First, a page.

ME 360: Modeling, Analysis, and Control of Dynamic Systems
Professor Tilbury, University of Michigan, Winter 2009
Linearization Handout
September 10, 2009
Basic idea: The
local
behavior of a nonlinear system can be
approximated
by its linearization about an
operating point.
1
Taylor series approximation
Let
f
(
x
)
be a nonlinear function of
x
, and let
x
o
be the operating point. Then
x
=
x
o
+
δx
, where
δx
is the deviation
(assumed to be small) from the operating point.
Take the Taylor series expansion:
f
(
x
o
+
δx
) =
f
(
x
o
) +
∂f
∂x
vextendsingle
vextendsingle
vextendsingle
vextendsingle
x
=
x
o
·
δx
+
higher order terms
≈
f
(
x
o
) +
kδx
where
k
=
∂f
∂x
vextendsingle
vextendsingle
vextendsingle
x
=
x
o
is a constant. Note that
k
depends on the operating point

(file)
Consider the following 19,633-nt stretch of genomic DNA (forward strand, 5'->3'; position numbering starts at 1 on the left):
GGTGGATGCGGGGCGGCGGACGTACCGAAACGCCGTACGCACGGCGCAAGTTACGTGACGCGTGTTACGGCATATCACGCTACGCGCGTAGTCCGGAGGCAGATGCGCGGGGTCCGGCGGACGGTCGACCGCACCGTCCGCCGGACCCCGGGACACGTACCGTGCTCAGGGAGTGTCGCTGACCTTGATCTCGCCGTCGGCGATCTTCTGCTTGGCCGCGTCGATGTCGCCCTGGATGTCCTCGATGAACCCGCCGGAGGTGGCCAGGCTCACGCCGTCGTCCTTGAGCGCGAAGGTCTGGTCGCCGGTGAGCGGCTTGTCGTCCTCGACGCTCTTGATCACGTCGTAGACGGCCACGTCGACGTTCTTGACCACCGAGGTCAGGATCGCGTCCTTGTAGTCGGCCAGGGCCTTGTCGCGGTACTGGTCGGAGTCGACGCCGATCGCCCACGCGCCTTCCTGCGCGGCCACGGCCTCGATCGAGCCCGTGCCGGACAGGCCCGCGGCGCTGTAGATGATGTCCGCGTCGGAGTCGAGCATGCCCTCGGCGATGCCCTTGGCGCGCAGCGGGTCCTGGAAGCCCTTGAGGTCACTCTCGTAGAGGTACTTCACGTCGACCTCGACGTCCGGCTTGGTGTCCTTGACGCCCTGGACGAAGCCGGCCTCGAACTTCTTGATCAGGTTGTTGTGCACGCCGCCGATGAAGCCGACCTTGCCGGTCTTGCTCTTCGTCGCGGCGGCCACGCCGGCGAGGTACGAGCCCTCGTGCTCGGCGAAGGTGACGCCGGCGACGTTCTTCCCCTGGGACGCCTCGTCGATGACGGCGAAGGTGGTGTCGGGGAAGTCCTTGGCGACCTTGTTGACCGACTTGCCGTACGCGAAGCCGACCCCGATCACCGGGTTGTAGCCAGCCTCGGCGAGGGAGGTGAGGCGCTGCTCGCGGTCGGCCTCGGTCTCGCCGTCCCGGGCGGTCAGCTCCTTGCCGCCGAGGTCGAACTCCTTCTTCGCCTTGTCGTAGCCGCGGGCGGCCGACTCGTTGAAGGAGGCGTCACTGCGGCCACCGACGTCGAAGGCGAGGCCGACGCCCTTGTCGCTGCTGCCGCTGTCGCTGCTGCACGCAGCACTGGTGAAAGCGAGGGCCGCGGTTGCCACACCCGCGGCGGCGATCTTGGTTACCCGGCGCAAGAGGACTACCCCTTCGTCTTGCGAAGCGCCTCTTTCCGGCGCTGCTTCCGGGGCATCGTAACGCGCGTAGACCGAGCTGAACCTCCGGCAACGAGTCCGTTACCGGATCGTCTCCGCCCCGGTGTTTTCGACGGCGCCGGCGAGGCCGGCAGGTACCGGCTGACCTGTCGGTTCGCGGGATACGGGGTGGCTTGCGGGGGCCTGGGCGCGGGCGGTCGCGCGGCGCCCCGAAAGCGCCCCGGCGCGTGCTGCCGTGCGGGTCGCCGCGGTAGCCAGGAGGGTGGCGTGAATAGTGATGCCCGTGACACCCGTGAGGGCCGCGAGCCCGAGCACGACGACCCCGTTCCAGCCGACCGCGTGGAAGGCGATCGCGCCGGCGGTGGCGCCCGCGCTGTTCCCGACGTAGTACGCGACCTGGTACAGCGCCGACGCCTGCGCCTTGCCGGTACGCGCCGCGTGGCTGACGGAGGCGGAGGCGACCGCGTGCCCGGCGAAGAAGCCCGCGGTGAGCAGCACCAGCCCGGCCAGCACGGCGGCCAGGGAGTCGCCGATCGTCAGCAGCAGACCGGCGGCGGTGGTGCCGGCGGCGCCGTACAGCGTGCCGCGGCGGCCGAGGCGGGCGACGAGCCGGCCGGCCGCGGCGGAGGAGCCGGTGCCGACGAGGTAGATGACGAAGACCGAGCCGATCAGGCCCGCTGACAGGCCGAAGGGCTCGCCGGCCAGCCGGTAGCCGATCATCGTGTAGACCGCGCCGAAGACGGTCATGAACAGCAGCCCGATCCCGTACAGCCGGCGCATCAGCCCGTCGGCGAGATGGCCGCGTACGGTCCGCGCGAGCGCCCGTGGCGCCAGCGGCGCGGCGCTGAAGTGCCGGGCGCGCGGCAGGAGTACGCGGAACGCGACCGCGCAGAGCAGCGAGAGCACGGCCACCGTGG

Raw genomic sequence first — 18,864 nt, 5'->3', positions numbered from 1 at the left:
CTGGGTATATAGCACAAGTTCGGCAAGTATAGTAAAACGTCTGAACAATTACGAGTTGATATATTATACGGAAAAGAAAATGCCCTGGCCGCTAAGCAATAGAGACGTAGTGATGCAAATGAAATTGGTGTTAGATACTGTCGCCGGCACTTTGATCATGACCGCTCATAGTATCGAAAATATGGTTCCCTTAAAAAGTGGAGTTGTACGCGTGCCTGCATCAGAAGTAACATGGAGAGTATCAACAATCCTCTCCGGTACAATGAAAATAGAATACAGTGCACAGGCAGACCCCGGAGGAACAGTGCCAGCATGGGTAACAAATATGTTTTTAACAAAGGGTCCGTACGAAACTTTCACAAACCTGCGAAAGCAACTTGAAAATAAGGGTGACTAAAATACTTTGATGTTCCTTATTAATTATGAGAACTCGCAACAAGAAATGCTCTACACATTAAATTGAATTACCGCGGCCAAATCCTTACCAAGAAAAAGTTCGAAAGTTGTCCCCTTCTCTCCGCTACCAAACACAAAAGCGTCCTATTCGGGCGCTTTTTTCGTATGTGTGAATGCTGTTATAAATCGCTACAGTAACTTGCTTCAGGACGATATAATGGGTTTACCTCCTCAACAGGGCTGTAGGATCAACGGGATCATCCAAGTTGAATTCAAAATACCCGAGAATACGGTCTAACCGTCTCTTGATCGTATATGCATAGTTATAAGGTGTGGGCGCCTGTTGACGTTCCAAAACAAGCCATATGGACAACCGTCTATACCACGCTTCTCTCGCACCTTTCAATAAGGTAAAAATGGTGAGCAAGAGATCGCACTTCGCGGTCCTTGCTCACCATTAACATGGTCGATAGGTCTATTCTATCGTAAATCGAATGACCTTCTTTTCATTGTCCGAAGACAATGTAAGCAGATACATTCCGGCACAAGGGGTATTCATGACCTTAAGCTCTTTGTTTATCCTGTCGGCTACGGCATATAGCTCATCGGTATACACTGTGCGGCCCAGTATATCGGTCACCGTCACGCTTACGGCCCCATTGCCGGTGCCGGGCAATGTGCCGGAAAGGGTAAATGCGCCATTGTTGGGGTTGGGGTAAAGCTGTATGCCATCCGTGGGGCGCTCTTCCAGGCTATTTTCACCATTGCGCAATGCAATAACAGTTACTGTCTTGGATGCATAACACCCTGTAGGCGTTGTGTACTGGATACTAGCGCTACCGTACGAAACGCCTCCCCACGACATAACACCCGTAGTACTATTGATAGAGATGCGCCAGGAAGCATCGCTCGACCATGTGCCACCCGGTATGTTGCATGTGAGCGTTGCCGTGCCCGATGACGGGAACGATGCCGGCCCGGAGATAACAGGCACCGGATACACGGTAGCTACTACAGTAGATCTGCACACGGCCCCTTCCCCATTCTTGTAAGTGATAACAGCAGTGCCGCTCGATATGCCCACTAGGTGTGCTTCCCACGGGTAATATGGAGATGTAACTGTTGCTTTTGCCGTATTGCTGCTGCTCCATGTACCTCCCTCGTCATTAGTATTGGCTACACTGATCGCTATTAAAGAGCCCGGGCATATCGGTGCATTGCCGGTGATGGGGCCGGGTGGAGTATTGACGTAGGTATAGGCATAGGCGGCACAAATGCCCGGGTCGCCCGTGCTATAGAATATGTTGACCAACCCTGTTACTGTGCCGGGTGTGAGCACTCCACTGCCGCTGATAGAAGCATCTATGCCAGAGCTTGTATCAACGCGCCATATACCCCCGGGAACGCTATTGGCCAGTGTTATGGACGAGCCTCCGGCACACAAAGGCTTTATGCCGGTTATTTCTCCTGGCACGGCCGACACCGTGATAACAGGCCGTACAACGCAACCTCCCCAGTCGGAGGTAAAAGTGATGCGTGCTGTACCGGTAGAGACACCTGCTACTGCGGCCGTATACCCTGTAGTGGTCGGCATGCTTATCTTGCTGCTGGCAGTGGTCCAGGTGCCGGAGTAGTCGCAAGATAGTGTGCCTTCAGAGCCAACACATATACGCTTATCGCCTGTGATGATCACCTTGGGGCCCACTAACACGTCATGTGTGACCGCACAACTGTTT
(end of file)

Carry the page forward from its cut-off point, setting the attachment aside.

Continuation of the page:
x
o
. Also keep in mind that this is only
an approximate relationship because we have kept only the constant and linear terms, and ignored the higher order
terms.
Nonlinear models can arise from experiments or empirical observations, or through first principles (e.g. geometry).
Sometimes a nonlinear function is available; other times, there is only a data set or “lookup table” relating the variables
of interest.
1.1
Nonlinear spring
Assume that the force/displacement curve for the spring is obtained through experimentation, and plotted as shown in
the figure.
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 Fall '10
 Gillespie
 Derivative, Taylor Series, Nonlinear system, operating point, XO

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